Recommendations of the OARSI FDA Osteoarthritis Devices Working Group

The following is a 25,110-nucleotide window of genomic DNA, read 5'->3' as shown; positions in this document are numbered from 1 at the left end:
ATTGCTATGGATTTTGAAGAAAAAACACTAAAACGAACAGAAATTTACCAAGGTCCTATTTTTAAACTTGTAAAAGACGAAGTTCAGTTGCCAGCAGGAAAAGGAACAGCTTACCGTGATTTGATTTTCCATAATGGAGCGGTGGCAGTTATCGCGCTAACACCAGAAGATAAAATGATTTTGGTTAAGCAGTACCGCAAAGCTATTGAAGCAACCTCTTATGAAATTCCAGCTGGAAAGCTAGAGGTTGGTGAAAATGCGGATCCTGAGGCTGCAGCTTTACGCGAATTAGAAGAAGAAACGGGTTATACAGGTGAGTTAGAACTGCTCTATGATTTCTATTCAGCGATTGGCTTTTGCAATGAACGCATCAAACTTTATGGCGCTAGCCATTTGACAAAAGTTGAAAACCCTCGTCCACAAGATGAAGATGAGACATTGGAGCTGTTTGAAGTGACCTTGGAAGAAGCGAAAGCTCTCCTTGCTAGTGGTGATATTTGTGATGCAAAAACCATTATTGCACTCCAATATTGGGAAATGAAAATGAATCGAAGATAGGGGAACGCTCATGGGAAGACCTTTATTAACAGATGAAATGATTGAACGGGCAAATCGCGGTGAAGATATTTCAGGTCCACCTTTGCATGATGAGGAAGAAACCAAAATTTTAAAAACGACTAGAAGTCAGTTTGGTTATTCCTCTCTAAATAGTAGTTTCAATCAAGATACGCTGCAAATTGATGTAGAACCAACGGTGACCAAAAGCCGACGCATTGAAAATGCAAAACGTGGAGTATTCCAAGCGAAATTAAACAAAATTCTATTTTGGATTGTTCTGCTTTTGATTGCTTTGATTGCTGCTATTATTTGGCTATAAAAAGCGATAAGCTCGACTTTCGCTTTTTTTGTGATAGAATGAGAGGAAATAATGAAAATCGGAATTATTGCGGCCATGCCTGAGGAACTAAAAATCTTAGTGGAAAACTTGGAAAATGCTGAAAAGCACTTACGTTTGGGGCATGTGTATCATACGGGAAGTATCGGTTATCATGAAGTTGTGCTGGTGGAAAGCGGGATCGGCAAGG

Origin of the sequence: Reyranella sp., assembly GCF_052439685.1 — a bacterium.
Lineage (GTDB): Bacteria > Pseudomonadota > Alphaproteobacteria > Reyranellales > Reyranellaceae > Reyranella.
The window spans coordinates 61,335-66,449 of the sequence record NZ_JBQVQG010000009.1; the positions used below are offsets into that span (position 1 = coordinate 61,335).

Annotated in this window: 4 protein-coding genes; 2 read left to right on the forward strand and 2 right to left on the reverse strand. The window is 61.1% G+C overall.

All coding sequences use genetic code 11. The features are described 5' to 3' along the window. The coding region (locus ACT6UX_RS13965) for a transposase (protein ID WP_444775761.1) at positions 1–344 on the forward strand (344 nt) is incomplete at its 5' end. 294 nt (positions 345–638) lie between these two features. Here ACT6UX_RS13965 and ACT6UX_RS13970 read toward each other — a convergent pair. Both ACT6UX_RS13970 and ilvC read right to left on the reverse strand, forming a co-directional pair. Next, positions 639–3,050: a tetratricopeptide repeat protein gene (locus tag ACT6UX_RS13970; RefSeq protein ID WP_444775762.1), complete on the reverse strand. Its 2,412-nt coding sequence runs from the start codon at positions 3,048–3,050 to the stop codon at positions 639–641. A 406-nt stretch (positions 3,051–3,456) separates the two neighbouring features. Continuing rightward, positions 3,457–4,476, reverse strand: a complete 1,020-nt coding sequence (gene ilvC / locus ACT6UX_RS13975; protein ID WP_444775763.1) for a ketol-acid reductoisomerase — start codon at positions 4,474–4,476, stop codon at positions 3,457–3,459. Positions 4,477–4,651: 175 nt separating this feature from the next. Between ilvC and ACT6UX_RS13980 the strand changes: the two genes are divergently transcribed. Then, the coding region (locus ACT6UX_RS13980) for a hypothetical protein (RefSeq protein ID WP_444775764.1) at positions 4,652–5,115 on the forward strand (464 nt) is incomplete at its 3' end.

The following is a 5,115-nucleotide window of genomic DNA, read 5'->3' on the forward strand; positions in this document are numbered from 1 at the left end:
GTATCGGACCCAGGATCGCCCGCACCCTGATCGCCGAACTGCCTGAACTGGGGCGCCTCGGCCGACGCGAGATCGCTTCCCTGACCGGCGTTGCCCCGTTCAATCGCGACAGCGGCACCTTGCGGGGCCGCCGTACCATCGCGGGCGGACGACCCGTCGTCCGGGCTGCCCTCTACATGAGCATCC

Osteoarthritis (OA) is the most common type of arthritis and a major cause of chronic musculoskeletal pain and functional disability. While both pharmacologic and non-pharmacologic modalities are recommended in the management of OA, when patients with hip or knee OA do not obtain adequate pain relief and/or functional improvement, joint replacement surgery or other surgical interventions should be considered. Total joint arthroplasties are reliable and cost-effective treatments for patients with significant OA of the hip and knee. Evidence from cohort and observational studies has confirmed substantial improvements in pain relief with cumulative revision rates at 10 years following total hip (THA) and total knee arthroplasties (TKA) at 7% and 10%, respectively. Joint replacements have been used in most every synovial joint, although results for joints other than hip and knee replacement have not been as successful. The evolution of new device designs and surgical techniques highlights the need to better understand the risk to benefit ratio for different joint replacements and to identify the appropriate methodology for evaluating the efficacy and optimal outcomes of these new devices, designed to treat OA joints.